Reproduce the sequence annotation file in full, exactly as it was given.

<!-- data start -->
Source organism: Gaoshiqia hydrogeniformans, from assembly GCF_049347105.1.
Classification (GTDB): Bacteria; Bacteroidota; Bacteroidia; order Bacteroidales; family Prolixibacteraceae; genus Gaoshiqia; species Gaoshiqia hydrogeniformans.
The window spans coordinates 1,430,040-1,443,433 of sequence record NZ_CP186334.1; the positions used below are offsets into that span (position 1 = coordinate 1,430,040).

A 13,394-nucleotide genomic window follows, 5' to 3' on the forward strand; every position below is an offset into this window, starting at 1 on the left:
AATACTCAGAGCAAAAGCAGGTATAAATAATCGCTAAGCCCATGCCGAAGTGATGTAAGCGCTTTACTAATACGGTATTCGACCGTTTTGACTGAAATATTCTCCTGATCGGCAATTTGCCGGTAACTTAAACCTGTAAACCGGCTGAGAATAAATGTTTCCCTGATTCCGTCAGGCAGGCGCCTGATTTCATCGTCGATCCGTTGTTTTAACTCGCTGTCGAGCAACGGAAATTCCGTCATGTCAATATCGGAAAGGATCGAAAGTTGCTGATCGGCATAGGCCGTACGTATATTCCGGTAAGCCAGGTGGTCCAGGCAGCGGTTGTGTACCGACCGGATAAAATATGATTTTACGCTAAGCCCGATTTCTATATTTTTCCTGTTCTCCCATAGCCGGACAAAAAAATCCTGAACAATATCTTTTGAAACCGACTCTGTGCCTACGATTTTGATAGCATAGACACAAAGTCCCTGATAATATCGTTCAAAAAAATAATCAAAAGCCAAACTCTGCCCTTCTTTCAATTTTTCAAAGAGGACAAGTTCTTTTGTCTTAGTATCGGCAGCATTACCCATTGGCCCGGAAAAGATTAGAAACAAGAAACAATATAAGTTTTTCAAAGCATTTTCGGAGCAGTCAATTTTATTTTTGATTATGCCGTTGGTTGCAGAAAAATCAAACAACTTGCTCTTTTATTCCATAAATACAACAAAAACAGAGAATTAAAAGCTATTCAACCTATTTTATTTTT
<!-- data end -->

Source organism: Gaoshiqia hydrogeniformans, from assembly GCF_049347105.1.
Classification (GTDB): Bacteria; Bacteroidota; Bacteroidia; order Bacteroidales; family Prolixibacteraceae; genus Gaoshiqia; species Gaoshiqia hydrogeniformans.
The window spans coordinates 1,430,040-1,443,433 of sequence record NZ_CP186334.1; the positions used below are offsets into that span (position 1 = coordinate 1,430,040).

A 13,394-nucleotide genomic window follows, 5' to 3' on the forward strand; every position below is an offset into this window, starting at 1 on the left:
AATACTCAGAGCAAAAGCAGGTATAAATAATCGCTAAGCCCATGCCGAAGTGATGTAAGCGCTTTACTAATACGGTATTCGACCGTTTTGACTGAAATATTCTCCTGATCGGCAATTTGCCGGTAACTTAAACCTGTAAACCGGCTGAGAATAAATGTTTCCCTGATTCCGTCAGGCAGGCGCCTGATTTCATCGTCGATCCGTTGTTTTAACTCGCTGTCGAGCAACGGAAATTCCGTCATGTCAATATCGGAAAGGATCGAAAGTTGCTGATCGGCATAGGCCGTACGTATATTCCGGTAAGCCAGGTGGTCCAGGCAGCGGTTGTGTACCGACCGGATAAAATATGATTTTACGCTAAGCCCGATTTCTATATTTTTCCTGTTCTCCCATAGCCGGACAAAAAAATCCTGAACAATATCTTTTGAAACCGACTCTGTGCCTACGATTTTGATAGCATAGACACAAAGTCCCTGATAATATCGTTCAAAAAAATAATCAAAAGCCAAACTCTGCCCTTCTTTCAATTTTTCAAAGAGGACAAGTTCTTTTGTCTTAGTATCGGCAGCATTACCCATTGGCCCGGAAAAGATTAGAAACAAGAAACAATATAAGTTTTTCAAAGCATTTTCGGAGCAGTCAATTTTATTTTTGATTATGCCGTTGGTTGCAGAAAAATCAAACAACTTGCTCTTTTATTCCATAAATACAACAAAAACAGAGAATTAAAAGCTATTCAACCTATTTTATTTTT